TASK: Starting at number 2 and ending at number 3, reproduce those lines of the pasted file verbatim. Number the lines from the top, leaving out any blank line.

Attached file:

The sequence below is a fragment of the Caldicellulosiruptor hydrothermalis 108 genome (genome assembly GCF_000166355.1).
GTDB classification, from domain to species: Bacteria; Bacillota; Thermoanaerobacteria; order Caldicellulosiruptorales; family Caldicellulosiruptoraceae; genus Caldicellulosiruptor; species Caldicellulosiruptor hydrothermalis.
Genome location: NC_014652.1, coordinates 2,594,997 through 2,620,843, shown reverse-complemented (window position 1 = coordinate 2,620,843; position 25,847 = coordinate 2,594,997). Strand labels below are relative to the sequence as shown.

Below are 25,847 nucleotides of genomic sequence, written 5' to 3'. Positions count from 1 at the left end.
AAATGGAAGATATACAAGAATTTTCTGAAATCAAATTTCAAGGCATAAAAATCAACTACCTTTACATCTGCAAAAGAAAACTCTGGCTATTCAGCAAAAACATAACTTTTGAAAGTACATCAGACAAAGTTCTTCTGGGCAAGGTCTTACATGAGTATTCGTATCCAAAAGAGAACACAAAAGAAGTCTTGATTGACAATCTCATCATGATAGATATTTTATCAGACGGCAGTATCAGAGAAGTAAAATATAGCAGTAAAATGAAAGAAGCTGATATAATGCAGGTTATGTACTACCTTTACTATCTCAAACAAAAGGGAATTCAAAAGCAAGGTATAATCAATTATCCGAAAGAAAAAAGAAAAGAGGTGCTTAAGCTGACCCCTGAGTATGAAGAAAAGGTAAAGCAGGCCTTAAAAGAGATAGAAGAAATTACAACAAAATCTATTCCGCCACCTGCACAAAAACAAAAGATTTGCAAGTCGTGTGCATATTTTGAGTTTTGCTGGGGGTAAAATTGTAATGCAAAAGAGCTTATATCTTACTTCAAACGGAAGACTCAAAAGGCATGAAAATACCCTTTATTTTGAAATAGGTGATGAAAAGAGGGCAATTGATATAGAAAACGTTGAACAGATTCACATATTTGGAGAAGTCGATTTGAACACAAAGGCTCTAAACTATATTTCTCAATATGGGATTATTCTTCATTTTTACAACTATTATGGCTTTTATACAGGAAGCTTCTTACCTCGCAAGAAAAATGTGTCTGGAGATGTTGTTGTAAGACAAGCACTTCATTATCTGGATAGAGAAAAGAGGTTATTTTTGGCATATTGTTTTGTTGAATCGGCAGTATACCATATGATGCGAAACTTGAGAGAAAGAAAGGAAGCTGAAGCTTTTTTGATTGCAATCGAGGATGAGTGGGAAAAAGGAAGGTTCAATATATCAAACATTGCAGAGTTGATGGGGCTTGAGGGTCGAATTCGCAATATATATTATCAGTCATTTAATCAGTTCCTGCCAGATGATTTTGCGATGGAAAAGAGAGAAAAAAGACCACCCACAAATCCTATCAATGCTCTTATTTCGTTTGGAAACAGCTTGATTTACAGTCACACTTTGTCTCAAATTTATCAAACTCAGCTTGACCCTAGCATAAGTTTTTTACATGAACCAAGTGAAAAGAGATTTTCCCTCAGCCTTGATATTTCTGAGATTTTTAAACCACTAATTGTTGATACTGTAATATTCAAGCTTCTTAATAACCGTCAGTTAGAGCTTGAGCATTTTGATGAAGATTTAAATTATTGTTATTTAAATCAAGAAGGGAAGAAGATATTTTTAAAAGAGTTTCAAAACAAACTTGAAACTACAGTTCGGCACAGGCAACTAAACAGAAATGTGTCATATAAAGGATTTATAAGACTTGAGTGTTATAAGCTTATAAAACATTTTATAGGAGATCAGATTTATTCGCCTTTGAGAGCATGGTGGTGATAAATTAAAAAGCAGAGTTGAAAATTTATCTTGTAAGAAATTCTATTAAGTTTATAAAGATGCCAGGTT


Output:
GTDB classification, from domain to species: Bacteria; Bacillota; Thermoanaerobacteria; order Caldicellulosiruptorales; family Caldicellulosiruptoraceae; genus Caldicellulosiruptor; species Caldicellulosiruptor hydrothermalis.
Genome location: NC_014652.1, coordinates 2,594,997 through 2,620,843, shown reverse-complemented (window position 1 = coordinate 2,620,843; position 25,847 = coordinate 2,594,997). Strand labels below are relative to the sequence as shown.